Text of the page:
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Association between alcohol consumption and the risk of incident type 2 diabetes: a systematic review and dose-response meta-analysis.
Am J Clin Nutr. 2016 Mar; 103(3):818-29.AJ

Abstract

BACKGROUND

Previous cohort studies have shown that moderate alcohol consumption was associated with a lower risk of type 2 diabetes (T2D). However, whether these associations differ according to the characteristics of patients with T2D remains controversial.

OBJECTIVE

The purpose of this study was to explore and summarize the evidence on the strength of the association between alcohol consumption and the subsequent risk of T2D by using a dose-response meta-analytic approach.

DESIGN

We identified potential studies by searching the PubMed, Embase, and Cochrane Library databases up to 24 March 2015. Prospective observational studies that evaluated the relation between alcohol consumption and the risk of T2D and reported its effect estimates with 95% CIs were included.

RESULTS

Analyses were based on 706,716 individuals (275,711 men and 431,005 women) from 26 studies with 31,621 T2D cases. We detected a nonlinear relation between alcohol consumption and the risk of T2D, which was identified in all cohorts (P-trend < 0.001, P-nonlinearity < 0.001), in men (P-trend < 0.001, P-nonlinearity < 0.001), and in women (P-trend < 0.001, P-nonlinearity < 0.001). Compared with the minimal category of alcohol consumption, light (RR: 0.83; 95% CI: 0.73, 0.95; P = 0.005) and moderate (RR: 0.74; 95% CI: 0.67, 0.82; P < 0.001) alcohol consumption was associated with a lower risk of T2D. However, heavy alcohol consumption had little or no effect on subsequent T2D risk. Furthermore, the summary RR ratio (RRR; male to female) of the comparison between moderate alcohol consumption and the minimal alcohol categories for T2D was significantly higher, and the pooled RRR (current smoker to never smoker) of light alcohol consumption was significantly reduced.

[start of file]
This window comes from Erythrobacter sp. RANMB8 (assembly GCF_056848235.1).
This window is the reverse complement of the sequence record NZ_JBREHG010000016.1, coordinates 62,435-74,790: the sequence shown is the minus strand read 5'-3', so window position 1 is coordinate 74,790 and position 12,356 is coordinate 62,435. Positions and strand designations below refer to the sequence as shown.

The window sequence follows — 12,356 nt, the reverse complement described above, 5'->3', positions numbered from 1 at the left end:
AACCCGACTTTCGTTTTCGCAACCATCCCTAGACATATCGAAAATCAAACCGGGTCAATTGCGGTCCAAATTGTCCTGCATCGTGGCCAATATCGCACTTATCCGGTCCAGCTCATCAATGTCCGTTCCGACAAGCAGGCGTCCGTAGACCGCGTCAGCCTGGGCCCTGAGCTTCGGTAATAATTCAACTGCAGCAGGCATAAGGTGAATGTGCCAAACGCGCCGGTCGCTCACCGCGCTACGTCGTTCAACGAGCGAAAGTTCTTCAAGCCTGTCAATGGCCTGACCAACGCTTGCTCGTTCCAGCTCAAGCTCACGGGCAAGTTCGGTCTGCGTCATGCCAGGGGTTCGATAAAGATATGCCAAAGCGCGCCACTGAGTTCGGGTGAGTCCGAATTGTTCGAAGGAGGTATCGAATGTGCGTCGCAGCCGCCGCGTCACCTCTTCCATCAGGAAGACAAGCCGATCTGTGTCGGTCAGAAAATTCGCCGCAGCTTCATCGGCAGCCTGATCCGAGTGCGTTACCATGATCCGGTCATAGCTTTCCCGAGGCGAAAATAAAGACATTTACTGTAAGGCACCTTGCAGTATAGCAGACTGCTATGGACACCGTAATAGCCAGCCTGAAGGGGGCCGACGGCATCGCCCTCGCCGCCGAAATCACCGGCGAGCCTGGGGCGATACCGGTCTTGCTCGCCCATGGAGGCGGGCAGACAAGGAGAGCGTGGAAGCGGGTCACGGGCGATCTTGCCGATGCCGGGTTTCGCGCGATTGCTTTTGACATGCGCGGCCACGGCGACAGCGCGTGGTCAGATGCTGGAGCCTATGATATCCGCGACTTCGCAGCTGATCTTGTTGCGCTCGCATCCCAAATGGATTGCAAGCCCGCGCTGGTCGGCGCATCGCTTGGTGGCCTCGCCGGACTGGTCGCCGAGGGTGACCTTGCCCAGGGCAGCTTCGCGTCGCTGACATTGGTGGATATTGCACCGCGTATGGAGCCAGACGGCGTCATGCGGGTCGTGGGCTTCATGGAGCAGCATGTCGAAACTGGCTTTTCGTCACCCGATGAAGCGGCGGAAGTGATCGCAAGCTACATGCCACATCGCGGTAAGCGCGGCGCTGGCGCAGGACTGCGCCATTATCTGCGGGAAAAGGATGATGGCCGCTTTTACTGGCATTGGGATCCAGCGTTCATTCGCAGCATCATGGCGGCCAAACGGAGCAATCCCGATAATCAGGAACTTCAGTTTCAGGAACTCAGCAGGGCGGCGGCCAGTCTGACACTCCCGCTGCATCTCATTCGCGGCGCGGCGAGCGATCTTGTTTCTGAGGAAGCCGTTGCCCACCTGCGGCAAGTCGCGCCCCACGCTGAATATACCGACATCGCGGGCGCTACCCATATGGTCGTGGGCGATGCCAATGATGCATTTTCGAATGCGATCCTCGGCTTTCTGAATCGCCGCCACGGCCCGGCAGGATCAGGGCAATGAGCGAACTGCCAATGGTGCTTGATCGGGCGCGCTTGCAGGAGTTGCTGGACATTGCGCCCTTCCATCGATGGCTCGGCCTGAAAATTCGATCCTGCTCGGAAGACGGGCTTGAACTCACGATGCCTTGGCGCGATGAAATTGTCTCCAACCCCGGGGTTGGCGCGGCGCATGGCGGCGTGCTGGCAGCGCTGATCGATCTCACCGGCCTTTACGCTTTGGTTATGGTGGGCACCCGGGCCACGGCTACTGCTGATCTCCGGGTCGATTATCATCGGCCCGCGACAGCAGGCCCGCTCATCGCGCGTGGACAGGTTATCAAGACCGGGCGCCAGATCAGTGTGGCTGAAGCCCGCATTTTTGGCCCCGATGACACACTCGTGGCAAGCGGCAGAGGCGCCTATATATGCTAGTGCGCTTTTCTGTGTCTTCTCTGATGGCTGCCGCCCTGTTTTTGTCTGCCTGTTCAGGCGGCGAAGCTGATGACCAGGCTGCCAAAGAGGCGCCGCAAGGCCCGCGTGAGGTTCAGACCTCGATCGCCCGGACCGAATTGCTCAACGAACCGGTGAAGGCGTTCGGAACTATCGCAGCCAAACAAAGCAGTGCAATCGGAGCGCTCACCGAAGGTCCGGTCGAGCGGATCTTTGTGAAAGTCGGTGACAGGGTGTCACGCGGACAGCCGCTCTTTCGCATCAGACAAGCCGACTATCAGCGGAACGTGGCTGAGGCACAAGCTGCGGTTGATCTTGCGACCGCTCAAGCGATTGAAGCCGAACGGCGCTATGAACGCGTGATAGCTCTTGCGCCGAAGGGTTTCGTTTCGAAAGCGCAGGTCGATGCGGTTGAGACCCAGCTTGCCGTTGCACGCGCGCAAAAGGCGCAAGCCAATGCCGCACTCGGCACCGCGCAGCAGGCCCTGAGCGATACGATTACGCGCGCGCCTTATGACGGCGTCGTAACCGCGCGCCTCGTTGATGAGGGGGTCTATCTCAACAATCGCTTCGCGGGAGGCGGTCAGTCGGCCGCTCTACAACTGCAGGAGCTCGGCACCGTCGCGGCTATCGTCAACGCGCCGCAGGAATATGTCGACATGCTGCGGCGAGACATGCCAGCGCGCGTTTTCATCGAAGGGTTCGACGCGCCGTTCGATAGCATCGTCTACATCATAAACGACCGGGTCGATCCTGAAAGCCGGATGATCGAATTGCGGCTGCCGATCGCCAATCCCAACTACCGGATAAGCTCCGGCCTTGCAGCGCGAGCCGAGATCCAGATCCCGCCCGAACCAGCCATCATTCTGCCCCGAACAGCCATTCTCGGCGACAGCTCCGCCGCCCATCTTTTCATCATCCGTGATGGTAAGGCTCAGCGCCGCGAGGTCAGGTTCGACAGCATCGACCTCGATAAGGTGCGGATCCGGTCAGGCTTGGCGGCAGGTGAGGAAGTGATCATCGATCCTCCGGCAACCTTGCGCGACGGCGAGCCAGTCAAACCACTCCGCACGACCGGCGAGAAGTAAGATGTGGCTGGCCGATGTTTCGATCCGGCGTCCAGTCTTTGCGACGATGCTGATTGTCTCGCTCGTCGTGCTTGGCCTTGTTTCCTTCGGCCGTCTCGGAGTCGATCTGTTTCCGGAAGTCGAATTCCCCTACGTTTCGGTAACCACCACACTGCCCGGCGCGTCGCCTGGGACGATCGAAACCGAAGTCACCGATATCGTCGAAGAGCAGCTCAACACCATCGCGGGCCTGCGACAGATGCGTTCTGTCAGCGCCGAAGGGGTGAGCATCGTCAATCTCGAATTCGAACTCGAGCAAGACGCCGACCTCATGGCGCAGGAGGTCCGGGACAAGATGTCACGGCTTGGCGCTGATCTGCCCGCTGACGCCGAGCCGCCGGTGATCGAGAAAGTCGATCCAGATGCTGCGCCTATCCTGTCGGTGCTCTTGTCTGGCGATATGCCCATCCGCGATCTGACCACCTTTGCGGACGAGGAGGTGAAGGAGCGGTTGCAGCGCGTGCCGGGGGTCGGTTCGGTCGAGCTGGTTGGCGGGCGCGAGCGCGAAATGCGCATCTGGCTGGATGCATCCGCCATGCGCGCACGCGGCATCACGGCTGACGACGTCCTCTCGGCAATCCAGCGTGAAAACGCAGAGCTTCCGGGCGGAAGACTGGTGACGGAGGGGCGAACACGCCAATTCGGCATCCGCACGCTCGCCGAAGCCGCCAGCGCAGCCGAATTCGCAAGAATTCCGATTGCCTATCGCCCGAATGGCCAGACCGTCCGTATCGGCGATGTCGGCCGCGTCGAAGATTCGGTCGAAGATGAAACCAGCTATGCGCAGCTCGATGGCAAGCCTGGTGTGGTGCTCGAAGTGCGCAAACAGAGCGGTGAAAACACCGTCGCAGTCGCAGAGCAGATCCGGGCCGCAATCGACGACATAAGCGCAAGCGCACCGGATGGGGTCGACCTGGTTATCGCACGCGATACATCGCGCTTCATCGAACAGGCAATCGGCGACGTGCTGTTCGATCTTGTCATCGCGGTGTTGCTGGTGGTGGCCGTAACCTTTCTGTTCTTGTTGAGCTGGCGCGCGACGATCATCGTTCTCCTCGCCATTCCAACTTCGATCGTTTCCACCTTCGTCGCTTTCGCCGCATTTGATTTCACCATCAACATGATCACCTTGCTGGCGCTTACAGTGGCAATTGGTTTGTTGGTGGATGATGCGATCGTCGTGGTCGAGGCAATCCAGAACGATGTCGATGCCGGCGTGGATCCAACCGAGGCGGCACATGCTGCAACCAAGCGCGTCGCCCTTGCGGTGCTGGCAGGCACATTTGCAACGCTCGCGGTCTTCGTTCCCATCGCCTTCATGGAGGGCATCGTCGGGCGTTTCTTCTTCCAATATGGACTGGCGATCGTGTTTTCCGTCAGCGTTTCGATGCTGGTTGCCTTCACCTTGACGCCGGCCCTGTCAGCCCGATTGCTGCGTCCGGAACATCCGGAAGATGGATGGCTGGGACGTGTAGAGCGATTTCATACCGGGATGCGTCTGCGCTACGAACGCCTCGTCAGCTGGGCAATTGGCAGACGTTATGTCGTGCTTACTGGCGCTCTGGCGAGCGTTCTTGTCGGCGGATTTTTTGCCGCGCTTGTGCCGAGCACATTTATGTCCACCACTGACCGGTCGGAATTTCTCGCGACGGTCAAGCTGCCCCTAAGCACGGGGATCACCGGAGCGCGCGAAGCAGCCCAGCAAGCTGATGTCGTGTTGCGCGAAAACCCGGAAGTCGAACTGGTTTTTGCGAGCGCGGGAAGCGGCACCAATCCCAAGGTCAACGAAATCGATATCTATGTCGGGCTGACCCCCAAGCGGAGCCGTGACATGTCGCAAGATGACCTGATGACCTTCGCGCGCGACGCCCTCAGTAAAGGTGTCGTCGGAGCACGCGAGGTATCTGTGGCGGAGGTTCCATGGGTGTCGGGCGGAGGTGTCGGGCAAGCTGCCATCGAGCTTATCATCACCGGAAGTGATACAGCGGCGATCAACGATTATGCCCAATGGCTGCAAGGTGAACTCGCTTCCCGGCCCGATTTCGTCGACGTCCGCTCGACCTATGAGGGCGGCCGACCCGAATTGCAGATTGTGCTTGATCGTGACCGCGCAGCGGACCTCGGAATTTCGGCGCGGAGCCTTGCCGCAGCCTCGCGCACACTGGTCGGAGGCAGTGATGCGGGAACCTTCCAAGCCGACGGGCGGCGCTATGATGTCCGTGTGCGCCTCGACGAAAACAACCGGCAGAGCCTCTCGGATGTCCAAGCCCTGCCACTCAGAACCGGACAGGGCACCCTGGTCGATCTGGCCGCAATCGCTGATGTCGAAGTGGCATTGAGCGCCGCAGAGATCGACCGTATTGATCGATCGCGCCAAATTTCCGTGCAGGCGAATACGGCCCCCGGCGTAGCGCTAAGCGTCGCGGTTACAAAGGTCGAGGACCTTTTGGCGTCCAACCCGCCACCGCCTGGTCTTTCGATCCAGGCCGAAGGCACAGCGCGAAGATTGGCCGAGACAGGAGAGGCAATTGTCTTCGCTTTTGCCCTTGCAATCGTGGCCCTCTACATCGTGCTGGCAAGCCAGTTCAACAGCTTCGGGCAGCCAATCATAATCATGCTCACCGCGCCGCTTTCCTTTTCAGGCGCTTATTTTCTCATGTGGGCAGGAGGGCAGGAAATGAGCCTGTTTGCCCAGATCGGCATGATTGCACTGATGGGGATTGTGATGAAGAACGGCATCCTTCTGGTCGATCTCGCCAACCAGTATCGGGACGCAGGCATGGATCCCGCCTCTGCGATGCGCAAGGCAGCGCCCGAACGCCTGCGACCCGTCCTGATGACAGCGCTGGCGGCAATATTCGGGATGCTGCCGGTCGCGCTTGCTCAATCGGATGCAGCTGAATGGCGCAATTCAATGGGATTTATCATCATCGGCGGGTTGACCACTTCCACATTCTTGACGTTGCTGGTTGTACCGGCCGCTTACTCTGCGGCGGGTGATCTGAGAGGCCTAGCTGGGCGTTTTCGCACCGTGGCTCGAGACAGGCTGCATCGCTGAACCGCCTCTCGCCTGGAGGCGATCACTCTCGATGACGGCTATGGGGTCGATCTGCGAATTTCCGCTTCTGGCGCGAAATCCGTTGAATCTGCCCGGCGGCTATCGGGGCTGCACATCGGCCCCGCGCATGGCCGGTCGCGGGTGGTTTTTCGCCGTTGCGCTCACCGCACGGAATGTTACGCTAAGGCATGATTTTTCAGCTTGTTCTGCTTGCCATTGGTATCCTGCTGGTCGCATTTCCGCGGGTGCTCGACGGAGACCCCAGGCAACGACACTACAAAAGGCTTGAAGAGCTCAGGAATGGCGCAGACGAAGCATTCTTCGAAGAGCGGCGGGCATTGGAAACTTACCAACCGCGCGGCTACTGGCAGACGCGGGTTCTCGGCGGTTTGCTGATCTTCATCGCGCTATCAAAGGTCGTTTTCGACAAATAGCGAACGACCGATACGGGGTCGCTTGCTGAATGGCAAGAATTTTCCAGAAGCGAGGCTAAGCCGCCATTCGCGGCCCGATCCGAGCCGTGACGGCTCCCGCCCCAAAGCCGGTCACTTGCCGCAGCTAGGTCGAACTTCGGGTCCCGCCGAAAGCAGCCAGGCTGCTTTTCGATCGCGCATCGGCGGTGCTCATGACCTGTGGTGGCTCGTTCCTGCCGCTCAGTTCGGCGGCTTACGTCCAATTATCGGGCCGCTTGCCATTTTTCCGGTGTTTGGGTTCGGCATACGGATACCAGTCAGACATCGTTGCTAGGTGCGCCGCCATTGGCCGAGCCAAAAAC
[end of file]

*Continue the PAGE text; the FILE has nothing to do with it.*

CONCLUSIONS

Light and moderate alcohol consumption was associated with a lower risk of T2D, whereas heavy alcohol consumption was not related to the risk of T2D.